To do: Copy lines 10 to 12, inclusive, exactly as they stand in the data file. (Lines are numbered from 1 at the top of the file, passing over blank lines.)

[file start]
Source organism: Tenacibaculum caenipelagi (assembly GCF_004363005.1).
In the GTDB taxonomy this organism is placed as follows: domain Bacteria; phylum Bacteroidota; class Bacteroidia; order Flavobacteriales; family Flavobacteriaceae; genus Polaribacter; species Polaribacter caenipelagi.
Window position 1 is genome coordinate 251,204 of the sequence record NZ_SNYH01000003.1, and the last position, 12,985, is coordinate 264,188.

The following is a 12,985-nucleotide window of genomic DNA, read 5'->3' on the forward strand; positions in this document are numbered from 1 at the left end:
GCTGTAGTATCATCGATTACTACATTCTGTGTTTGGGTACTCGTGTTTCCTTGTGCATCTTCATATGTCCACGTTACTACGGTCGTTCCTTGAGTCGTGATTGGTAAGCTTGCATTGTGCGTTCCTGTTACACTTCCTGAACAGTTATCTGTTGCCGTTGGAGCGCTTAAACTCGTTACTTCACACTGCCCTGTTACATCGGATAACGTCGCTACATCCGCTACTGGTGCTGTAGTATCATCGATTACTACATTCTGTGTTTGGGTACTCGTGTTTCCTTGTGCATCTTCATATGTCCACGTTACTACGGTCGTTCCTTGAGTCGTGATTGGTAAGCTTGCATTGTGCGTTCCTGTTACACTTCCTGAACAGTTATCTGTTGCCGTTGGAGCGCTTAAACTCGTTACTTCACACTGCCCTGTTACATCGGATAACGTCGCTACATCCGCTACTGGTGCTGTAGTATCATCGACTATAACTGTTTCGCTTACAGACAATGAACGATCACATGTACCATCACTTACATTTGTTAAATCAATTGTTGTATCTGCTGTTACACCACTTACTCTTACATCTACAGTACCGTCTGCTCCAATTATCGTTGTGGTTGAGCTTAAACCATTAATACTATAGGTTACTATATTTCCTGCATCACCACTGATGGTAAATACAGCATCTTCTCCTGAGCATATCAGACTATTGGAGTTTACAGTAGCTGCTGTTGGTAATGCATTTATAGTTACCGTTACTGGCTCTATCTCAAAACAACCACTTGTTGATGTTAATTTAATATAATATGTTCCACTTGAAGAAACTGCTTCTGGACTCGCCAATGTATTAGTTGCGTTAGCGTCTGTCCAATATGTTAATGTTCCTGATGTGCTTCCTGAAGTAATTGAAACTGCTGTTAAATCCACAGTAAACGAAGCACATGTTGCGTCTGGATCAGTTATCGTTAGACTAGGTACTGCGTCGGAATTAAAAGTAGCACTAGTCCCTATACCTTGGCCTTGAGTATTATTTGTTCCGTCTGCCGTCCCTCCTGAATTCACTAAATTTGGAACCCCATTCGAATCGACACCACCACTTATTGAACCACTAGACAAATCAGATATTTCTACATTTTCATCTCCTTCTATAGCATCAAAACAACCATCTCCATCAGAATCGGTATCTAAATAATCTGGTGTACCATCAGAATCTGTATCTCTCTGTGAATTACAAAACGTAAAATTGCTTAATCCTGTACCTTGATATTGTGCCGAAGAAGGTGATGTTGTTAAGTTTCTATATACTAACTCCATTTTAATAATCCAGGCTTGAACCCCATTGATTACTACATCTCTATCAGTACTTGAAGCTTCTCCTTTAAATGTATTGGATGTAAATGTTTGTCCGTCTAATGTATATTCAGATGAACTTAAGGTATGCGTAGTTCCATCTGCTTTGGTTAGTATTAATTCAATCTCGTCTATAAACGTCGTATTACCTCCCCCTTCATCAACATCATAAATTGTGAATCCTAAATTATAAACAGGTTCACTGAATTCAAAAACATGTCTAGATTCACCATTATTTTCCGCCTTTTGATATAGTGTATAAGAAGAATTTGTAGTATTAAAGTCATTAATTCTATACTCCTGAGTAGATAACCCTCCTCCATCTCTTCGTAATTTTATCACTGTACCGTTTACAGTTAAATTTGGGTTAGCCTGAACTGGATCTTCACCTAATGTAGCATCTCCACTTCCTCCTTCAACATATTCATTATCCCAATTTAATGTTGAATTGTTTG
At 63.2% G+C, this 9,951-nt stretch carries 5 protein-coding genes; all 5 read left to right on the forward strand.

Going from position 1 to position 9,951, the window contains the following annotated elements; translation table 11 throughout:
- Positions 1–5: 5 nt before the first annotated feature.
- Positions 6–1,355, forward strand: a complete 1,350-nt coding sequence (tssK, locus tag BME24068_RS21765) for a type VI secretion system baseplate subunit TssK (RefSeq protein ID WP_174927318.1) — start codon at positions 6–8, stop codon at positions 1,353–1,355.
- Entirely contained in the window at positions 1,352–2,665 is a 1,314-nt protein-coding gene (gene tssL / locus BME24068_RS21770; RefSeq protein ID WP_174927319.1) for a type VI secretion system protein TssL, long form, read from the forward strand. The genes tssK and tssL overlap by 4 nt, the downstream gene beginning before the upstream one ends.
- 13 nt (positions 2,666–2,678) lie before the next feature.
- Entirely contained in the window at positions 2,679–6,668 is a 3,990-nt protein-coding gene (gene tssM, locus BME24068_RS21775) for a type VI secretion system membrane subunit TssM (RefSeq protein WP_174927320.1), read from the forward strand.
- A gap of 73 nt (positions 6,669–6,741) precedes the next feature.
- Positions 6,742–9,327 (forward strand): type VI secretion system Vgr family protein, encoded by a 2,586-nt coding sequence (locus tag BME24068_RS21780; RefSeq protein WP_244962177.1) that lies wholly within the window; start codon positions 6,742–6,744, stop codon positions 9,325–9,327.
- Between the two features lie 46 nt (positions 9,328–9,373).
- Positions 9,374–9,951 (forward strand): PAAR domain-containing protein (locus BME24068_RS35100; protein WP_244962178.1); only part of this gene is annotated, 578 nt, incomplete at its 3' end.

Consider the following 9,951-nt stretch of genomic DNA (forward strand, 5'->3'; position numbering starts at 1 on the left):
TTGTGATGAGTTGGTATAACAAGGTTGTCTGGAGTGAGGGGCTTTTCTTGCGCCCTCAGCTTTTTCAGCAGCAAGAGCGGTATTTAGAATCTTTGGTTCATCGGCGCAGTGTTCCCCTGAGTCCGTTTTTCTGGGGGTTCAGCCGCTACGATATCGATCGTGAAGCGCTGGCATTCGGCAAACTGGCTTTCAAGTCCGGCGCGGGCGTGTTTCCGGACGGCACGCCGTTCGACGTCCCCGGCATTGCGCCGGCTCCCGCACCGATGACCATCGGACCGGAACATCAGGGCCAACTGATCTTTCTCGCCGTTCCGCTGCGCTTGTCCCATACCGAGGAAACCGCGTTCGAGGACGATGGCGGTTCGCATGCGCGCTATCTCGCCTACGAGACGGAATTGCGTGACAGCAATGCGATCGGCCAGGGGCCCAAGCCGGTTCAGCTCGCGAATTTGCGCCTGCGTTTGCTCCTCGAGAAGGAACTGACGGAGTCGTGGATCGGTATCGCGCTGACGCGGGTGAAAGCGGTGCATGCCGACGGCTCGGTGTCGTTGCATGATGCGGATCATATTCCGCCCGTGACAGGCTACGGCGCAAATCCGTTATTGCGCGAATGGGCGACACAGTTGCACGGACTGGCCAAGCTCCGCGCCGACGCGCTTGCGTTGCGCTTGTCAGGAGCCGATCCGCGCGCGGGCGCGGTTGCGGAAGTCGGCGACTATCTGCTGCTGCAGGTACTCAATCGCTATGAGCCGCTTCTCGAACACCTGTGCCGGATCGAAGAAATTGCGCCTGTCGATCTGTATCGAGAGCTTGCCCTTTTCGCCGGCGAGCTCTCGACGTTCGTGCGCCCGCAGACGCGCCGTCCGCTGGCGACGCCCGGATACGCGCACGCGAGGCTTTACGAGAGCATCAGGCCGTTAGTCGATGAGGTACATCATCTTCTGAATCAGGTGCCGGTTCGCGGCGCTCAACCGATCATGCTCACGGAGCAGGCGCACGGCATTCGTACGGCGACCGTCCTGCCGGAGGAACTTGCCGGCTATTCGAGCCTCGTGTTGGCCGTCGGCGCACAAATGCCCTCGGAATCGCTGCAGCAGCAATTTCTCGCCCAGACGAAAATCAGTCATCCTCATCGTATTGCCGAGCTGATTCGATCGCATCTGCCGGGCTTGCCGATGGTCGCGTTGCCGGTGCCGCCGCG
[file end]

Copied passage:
- Entirely contained in the window at positions 1,352–2,665 is a 1,314-nt protein-coding gene (gene tssL / locus BME24068_RS21770; RefSeq protein ID WP_174927319.1) for a type VI secretion system protein TssL, long form, read from the forward strand. The genes tssK and tssL overlap by 4 nt, the downstream gene beginning before the upstream one ends.
- 13 nt (positions 2,666–2,678) lie before the next feature.
- Entirely contained in the window at positions 2,679–6,668 is a 3,990-nt protein-coding gene (gene tssM, locus BME24068_RS21775) for a type VI secretion system membrane subunit TssM (RefSeq protein WP_174927320.1), read from the forward strand.